Learning court system firsthand

The Political Game

Candidate: Phillip A. Brown Jr. has been convicted of larceny, shoplifting, violating probation and impersonating a police officer.

July 20, 1999|By Gerard Shields and Ivan Penn | Gerard Shields and Ivan Penn,SUN STAFF

DURING A RECENT mayoral forum, candidate Phillip A. Brown Jr. complained about delays in the city court system. Brown has firsthand experience.

Since 1977, the 44-year-old Northeast Baltimore resident has been found guilty of larceny, shoplifting, probation violation and impersonating a police officer. Brown, a perennial candidate known for shouting down other candidates at forums, is running for mayor as a Democrat while facing charges of harassment and reckless endangerment.

A city school employee accused Brown of following her in his car and trying to run her down after a dispute over his son. Brown contends the employee made up the allegations to get back at him for the dispute.

The trial, which was supposed to start two months ago, has been postponed with no date set.

As for his record, Brown doesn't see it as an issue.

"That's all in my past, and I put it behind me," he said.

Environmental group rates City Council members

The Baltimore League of Environmental Voters released its 1999 score card for City Council members last week based on three votes.

The volunteer political committee gave perfect marks to council members John L. Cain, Lois Garey and Martin O'Malley for their votes to limit shipments of medical waste from outside the state to the city, oppose a rubble-crushing operation on Shannon Drive and fight the west-side redevelopment plan.

City Council President Lawrence A. Bell III scored a 70 despite supporting the Shannon Drive site and the west-side plan.

Kaufman's baseball cards show events in his life

Mayoral candidate and civic activist A. Robert Kaufman considers himself a slugger in the fight for civil rights. So Kaufman created his set of baseball cards.

The 1,000 sets of 12 double-sided cards depict cartoons of events in Kaufman's life, ranging from picketing Ford's Theater to allow blacks in during the 1950s, to fighting the City Council over his desire to create an auto and home insurance cooperative.

"They are already in their third edition," Kaufman said. "The first two editions came out blurry."

The cartoonist is sign painter Jerry Shargel. Kaufman will autograph sets of cards for anyone who contributes $100 to his campaign, he said.

"That should cut the value by 50 percent," he said.

Labor council endorses candidates, skipping Dixon

The Metropolitan Baltimore Council AFL-CIO Unions endorsed city candidates for mayor and council last week.

The group of 200 unions that represents 175,000 workers endorsed former state Sen. Nathan C. Irby, executive secretary for the state Board of Liquor License Commissioners, for City Council president over 4th District Councilwoman Sheila Dixon. Dixon recently introduced a council resolution that called for looking at ways to cut city spending by examining labor-cost savings, including an exploration of the city medical plan. Prescription drug costs for city employees have almost doubled in the past five years.

As expected, the council backed departing City Council President Lawrence A. Bell III for mayor. In the races for four open council seats, newcomers supported by the union include East Baltimore's Robert Stokes in the 2nd District, Kenneth Harris and Sylvia Williams in the 3rd District and West Baltimore's Catherine Pugh to fill Dixon's vacant seat. The council endorsed incumbents in other City Council races.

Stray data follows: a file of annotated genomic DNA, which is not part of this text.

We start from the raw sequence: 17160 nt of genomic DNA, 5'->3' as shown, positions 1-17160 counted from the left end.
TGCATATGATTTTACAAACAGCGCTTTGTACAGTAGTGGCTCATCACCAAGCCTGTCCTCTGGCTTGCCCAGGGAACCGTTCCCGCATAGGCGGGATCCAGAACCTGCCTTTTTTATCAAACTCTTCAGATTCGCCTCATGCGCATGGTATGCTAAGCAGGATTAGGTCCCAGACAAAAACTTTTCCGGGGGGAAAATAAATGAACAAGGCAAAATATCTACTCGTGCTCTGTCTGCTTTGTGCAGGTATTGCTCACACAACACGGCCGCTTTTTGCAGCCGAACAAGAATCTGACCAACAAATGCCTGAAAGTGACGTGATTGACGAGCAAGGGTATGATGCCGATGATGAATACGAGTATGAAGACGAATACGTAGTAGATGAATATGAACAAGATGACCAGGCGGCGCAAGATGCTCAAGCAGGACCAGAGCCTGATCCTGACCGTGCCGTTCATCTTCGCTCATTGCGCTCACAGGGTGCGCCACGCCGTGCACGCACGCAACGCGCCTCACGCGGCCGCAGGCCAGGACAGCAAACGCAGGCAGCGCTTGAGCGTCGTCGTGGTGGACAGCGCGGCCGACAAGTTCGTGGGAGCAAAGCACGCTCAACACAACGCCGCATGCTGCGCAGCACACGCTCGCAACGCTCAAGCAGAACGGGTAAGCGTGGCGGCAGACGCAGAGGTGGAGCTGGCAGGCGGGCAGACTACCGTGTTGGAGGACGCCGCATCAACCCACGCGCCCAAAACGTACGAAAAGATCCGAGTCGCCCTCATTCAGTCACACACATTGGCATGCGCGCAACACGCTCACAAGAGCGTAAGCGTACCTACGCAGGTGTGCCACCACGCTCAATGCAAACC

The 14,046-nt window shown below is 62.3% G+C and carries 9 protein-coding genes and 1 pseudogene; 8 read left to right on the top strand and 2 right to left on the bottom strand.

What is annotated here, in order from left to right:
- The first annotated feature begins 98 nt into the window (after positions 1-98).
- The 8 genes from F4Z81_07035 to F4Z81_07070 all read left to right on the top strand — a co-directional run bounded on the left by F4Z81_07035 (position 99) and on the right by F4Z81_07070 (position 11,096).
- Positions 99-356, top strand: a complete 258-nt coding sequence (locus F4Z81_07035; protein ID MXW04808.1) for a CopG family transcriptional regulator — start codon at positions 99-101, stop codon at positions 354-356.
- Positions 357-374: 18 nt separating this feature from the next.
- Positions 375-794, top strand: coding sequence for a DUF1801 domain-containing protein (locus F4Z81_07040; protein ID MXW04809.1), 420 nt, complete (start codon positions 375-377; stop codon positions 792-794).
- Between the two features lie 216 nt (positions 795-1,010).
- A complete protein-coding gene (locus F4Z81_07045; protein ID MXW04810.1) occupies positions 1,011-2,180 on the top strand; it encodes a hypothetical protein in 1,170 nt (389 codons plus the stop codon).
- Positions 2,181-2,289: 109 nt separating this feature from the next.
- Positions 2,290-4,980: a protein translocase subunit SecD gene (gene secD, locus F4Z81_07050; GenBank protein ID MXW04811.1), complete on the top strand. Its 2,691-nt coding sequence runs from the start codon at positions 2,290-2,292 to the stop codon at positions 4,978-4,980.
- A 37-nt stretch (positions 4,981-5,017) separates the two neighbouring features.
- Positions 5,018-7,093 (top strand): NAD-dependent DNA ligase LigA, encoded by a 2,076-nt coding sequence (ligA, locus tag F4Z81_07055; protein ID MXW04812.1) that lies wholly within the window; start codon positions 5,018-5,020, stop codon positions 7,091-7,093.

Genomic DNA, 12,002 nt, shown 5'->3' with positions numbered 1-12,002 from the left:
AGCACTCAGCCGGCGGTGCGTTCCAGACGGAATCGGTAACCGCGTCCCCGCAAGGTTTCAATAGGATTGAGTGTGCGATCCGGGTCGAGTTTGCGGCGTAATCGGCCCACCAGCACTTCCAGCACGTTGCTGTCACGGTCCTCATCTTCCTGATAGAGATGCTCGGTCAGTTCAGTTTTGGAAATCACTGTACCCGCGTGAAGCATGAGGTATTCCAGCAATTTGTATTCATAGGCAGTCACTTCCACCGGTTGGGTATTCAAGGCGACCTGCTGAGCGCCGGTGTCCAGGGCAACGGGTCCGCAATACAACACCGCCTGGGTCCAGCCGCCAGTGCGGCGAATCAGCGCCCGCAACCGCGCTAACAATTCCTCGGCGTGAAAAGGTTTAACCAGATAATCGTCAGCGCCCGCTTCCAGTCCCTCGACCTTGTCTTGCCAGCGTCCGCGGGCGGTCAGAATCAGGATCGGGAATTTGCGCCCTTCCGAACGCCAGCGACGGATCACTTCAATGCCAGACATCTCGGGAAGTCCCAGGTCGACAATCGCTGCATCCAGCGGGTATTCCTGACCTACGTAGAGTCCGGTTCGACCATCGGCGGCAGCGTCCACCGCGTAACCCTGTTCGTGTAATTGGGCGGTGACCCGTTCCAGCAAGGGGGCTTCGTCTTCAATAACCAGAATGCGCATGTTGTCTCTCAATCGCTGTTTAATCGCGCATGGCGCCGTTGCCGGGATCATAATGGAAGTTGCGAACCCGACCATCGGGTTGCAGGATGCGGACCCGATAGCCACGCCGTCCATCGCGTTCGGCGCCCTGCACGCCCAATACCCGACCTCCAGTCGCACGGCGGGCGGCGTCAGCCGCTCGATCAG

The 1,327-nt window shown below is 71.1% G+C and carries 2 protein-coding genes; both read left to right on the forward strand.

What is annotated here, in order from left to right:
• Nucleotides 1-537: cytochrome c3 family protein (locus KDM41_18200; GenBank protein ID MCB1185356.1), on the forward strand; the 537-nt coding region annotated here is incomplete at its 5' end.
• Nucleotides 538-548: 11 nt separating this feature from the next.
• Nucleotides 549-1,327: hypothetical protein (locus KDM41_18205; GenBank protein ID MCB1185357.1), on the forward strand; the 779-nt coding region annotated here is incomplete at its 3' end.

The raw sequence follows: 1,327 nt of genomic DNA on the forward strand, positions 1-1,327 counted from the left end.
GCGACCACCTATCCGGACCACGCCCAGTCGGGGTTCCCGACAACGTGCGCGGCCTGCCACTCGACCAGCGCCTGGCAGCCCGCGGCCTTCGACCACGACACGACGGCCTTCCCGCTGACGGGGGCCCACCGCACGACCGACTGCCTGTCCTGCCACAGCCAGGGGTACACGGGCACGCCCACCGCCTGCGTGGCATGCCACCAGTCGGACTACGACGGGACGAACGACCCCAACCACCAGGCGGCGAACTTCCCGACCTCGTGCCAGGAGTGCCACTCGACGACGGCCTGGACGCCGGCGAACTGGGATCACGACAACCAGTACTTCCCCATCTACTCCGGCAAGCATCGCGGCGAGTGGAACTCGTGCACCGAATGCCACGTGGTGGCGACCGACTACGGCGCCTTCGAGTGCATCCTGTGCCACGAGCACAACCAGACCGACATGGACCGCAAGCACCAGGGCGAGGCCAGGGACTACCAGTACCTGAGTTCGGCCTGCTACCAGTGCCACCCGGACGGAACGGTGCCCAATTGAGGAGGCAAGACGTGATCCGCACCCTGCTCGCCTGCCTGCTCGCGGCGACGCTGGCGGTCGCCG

Stokes' 2 missteps unlikely to fade away, Schmoke says

From Mayor Kurt L. Schmoke's viewpoint, politics is much like baseball. "Generally, you go by the `three strikes you're out' rule," Schmoke said.

Schmoke made the comment in refence to mayoral candidate Carl Stokes' recent credibility problems. Stokes' suspended driver's license and campaign literature claiming he had graduated from Loyola College -- he attended but did not graduate -- have dealt two blows that Schmoke said will likely trouble him throughout the campaign.

"If I'm one of his opponents, he's going to hear about it, again," Schmoke said. "It's something that is going to be used in other candidates' ads. People will forgive mistakes. The thing that is difficult for people to forgive is lying about it.

"I don't think the electorate cares whether you're a college graduate or not," Schmoke added. "They do care whether you represent yourself in one way or not."

Raymond C. Haysbert, former Parks Sausage Co. owner who is backing Stokes, said the mayor's comments are just political rhetoric. "Of course he's going to say that," Haysbert said. "A lot of Schmoke's people are with the other campaigns."

Awfully quiet on set with 14 mayoral candidates

Even NAACP President Kweisi Mfume commented on the tense silence enveloping the WBAL-TV (Channel 11) studio before the recent televised mayoral candidate forum.

"This is the quietest set I've ever been on in my life," said Mfume, the former West Baltimore congressman and city councilman, who spurned a draft effort asking that he run for mayor.

Before about 100 audience members, technicians checking microphones on Mfume's "The Bottom Line" show helped break the ice when their first question to the 14 participating mayoral candidates was: "Can you count to 10?"

Sitting in the last row, city resident John Ray couldn't help breaking out laughing. "We just keep raising our standards in this city," Ray chuckled. "We used to ask our mayoral candidates to count up to five."

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